With Here to Stay, a project on the occasion of the 900th birthday of Utrecht, the makers of the carrousel had a significant amount of historical material at their disposal, which offered numerous possibilities. “We have tried to offer an interesting perspective while at the same time choosing a recognisable person. So, not only people of nobility, the bigwigs, but rather the less famous residents of Utrecht”, Tim says. This way, the noblewoman Anna Maria van Schurman, who was the first woman in the Netherlands to study at a university, was not part of the carrousel. Maria Ruysch did make the carousel. She was a nun who fled from Gein due to an anti-Catholic revolt in the 80 year-war. 

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The characters of the Tolerance Carrousel 

The search for less famous residents also led to the choice of an anonymous condom saleswoman. “It is so hard to study the lower classes and marginalised groups in History. That is one of the greatest challenges”. However, Tim continues, “in that stage of the project, we knew enough about her to use her as a character”. They considered giving the saleswoman a name, but the carousel creators eventually refrained from doing so: “Not naming her actually suits her much more because she wanted to remain anonymous, that was already in her character.”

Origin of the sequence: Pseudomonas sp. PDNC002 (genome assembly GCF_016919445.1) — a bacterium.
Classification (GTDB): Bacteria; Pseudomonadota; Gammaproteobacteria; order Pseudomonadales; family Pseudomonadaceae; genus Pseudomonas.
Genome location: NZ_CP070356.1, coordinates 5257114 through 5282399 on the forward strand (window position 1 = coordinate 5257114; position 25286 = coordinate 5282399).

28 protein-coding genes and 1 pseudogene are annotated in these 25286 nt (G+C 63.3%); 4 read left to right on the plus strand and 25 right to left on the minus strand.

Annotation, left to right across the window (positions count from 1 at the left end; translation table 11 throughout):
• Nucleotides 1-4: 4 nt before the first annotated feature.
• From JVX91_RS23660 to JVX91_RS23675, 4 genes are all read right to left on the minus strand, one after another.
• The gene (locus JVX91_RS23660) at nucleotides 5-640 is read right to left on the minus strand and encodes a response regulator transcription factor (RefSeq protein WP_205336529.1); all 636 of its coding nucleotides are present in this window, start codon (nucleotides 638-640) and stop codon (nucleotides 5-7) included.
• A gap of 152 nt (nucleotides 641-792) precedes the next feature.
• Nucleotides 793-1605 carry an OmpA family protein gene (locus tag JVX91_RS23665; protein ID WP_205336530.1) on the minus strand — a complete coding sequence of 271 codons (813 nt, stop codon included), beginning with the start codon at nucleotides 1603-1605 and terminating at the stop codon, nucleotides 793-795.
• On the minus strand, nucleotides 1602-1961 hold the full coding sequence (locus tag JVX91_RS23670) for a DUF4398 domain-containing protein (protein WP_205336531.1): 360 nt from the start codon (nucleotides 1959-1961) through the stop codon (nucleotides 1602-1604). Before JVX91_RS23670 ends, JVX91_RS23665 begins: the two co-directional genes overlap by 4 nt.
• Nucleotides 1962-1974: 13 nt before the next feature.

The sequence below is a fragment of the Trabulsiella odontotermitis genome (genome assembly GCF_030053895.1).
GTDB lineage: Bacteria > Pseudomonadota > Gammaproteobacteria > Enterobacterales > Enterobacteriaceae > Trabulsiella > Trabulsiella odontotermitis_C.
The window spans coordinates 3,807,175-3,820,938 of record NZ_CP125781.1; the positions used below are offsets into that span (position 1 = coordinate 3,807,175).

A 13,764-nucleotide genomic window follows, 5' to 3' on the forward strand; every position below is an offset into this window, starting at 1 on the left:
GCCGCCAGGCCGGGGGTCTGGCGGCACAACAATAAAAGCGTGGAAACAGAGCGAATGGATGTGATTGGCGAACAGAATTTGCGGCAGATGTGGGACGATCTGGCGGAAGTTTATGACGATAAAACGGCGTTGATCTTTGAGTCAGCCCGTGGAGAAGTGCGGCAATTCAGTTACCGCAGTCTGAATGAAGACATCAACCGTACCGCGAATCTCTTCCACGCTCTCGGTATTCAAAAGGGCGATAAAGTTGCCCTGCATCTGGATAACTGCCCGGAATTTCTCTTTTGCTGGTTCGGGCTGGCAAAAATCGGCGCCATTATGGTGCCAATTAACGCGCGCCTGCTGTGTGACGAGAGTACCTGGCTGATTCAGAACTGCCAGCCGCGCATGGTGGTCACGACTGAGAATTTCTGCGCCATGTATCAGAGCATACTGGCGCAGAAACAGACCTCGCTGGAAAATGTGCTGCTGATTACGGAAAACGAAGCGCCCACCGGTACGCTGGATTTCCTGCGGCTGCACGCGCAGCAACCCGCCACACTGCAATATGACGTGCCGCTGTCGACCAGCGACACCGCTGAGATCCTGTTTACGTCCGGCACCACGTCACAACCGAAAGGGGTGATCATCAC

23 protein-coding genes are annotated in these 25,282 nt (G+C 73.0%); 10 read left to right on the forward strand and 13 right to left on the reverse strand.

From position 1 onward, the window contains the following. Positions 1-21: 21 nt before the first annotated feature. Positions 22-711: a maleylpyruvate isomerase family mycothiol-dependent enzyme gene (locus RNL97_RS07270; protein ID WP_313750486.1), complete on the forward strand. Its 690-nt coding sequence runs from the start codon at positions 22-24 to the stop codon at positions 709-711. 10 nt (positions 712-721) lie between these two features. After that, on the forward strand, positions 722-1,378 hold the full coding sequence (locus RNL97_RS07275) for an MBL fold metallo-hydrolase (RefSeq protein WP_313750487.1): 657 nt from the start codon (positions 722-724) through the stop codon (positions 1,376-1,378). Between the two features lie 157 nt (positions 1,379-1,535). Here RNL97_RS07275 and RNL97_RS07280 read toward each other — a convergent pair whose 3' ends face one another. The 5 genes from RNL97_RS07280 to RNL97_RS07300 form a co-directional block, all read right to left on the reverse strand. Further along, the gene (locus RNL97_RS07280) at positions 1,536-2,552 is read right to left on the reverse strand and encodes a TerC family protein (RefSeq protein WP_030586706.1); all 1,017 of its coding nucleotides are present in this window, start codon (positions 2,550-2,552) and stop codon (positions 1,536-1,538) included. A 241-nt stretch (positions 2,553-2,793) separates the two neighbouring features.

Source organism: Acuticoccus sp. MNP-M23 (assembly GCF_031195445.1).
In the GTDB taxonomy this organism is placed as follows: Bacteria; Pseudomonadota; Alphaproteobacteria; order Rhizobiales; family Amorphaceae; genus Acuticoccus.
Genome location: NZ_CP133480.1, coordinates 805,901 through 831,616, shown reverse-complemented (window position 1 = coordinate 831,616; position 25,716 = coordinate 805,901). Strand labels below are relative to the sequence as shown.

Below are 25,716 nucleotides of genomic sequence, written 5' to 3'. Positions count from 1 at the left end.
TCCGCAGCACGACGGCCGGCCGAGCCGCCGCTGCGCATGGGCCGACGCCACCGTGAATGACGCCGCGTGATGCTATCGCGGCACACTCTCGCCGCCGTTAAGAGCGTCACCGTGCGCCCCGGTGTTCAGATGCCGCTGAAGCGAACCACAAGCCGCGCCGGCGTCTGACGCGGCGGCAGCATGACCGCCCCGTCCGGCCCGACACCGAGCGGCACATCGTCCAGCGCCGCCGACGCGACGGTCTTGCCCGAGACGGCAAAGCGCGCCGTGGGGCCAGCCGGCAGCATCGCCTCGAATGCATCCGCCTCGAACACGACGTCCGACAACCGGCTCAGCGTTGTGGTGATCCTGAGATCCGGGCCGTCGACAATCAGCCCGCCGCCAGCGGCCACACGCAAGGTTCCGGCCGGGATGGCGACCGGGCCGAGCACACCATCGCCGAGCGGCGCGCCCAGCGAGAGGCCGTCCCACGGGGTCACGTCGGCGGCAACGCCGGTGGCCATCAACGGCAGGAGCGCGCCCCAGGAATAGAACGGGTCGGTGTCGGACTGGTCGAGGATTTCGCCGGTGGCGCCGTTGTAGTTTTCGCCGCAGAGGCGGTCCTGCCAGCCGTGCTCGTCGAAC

Anonymity is not only important for the historical figures themselves. An important part of the performance is the anonymous conversation that the attendees have with each other online. “We take the past as a source of inspiration for conversations on the present and the future”, says Simon Dirks. As an artificial intelligence developer, he is involved in Living Pasts and the Tolerance Carousel. The conversations being held by means of the carousel hit back at the goal of creating a digital meeting place: “We were looking for a way to simulate a digital agora where everyone could share something.”

Uber in Taiwan
The virtual conversation is enabled by the system Polis, which was used in Taiwan for a community consultation about Uber. Dirks: “I was designing and sketching with the thought: 'how do we ensure that we’re not just sending messages but that people are actually engaging in dialogue?' While we were doing that, I got the feeling that we were actually re-inventing Polis.”